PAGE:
User talk:BMcP

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Useful links


Hello, BMcP, and welcome to Conservapedia!

We're glad you are here to edit. We ask that you read our Editor's Guide before you edit.

At the right are some useful links for you. You can include these links on your user page by putting "{{Useful links}}" on the page. Any questions--ask!

Thanks for reading, BMcP!

AddisonDM 18:28, 17 June 2009 (EDT)


Some are ready. --Joaquín Martínez 10:20, 24 June 2009 (EDT)

It seems that thumb does not work fine with .png images. See. Proxima Centauri. --Joaquín Martínez 11:00, 24 June 2009 (EDT)
It seems to work as a thumbnail if you add a specific pixel width to the parameters, figured this out when I was playing with the Alpha Centauri ones. It may be an issue with the wiki software and PNG thumbnails where it requires this, not sure, but adding the pixel width seems to solve it. --BMcP 12;15, 24 June 2009 (EDT)

VW / VY Canis Majoris

In your recent article, VW Canis Majoris, why do you have "VY Canis Majoris is a..." and other mentions of a "VY Canis Majoris". This is very confusing. Is "VY" an alternate name to "VW"? --ChrisZ 18:18, 27 July 2009 (EDT)

No, it should be VY Canis Majoris, and it has been renamed so, I just made a mistake with the article title, is fixed now. --BMcP 21:51, 27 July 2009 (EDT)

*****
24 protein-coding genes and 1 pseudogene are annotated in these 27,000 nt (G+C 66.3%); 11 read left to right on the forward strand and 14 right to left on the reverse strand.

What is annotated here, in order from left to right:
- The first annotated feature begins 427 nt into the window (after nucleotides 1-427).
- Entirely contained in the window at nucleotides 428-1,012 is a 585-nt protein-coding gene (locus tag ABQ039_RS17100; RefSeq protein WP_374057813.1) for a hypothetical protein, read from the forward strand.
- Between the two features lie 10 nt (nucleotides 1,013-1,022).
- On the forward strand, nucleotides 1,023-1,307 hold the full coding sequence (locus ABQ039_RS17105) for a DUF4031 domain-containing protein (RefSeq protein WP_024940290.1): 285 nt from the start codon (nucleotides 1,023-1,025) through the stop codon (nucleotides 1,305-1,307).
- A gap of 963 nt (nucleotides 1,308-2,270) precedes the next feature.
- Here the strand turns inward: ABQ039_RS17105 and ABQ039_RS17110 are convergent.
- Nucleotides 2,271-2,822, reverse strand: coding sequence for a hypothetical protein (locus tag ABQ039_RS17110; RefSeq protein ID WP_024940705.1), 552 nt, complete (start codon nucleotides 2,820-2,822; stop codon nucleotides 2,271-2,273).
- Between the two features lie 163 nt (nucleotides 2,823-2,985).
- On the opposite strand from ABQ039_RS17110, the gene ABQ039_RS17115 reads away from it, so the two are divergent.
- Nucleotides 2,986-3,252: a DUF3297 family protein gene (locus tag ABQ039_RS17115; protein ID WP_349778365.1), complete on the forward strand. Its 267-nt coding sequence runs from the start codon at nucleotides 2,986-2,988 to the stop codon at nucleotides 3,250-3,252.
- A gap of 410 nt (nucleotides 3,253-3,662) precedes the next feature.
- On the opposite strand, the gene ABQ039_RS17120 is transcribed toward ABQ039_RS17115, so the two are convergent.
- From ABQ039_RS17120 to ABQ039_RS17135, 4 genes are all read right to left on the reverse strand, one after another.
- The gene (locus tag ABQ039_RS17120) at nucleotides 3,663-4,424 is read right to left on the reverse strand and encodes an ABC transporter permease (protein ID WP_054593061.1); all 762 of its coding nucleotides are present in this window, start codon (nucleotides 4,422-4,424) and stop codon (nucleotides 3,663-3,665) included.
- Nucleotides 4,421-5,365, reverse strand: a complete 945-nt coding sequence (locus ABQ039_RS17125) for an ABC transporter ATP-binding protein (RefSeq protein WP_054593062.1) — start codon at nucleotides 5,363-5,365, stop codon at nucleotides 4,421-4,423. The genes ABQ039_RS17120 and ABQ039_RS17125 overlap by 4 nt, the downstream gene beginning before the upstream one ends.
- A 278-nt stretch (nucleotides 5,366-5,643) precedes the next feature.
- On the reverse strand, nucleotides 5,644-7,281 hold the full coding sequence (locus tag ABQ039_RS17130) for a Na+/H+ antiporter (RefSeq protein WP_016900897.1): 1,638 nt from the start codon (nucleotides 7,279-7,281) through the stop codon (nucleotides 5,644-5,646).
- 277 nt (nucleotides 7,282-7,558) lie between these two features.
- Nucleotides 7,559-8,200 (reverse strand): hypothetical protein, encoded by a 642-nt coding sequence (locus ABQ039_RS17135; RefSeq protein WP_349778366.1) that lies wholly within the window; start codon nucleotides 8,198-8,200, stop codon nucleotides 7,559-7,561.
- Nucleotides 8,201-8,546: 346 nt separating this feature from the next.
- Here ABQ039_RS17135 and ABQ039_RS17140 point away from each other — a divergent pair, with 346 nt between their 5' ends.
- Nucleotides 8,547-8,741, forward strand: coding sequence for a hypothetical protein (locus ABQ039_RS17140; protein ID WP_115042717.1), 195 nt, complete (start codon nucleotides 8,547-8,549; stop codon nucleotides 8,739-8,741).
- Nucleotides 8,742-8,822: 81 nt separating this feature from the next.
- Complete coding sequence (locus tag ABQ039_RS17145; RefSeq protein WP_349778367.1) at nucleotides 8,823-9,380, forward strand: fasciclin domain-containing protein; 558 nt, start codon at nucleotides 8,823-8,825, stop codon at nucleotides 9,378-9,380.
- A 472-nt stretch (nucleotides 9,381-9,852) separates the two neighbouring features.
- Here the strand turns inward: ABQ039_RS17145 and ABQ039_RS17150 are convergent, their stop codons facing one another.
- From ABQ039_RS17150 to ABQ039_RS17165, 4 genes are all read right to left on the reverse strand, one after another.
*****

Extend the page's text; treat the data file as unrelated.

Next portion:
Zeta Puppis & VY Canis Majoris - Images; DONE. --Joaquín Martínez 22:53, 27 July 2009 (EDT)

Image requests

Your images have been uploaded [1]. Karajou 16:30, 29 October 2009 (EDT)

And more: Hs-2005-26-c-large web.jpgHs-1993-18-a-large web.jpg Karajou 16:17, 1 December 2009 (EST)
Thanks Karajou! --BMcP 16:18, 1 December 2009 (EST)
And this one: B01Magellanic Clouds.jpg  :) Karajou 16:25, 1 December 2009 (EST)


Try this infobox template (Template:Night Sky) for your astronomy pages. Karajou 17:18, 1 December 2009 (EST)

Nice template, I will have to start incorporating that into my past (and future) articles. Of course it may mean I'll request several more pics. ;) --BMcP 18:59, 1 December 2009 (EST)
With the template, you have something like this: Andromeda galaxy. Karajou 14:14, 2 December 2009 (EST)

Nice usage of template --Ed Poor Talk 13:13, 16 December 2009 (EST)

Thanks! --BMcP 08:47, 17 December 2009 (EST)

More Images

Your image requests from today have been uploaded. --ṬK/Admin/Talk 14:09, 2 December 2009 (EST)

Found a smaller version of the Draco map, and inserted it into the article. I'll let you do the rest :) Karajou 15:33, 2 December 2009 (EST)

Additional templates

The Night Sky template probably will not work for Draco, nor will it work for other constellations or stars. I'll work on adding both later on today. Karajou 15:41, 2 December 2009 (EST)

Yeah, although I am able to fill in some information, a more specialized template would be needed for constellations, given their special nature. Perhaps categories such as "abbreviation", "brightest star", "nearest star" and "main stars", that last one would be for the numerable amount of main stars. Main stars are those that actually are used in the outline of the constellation itself. --BMcP 15:45, 2 December 2009 (EST)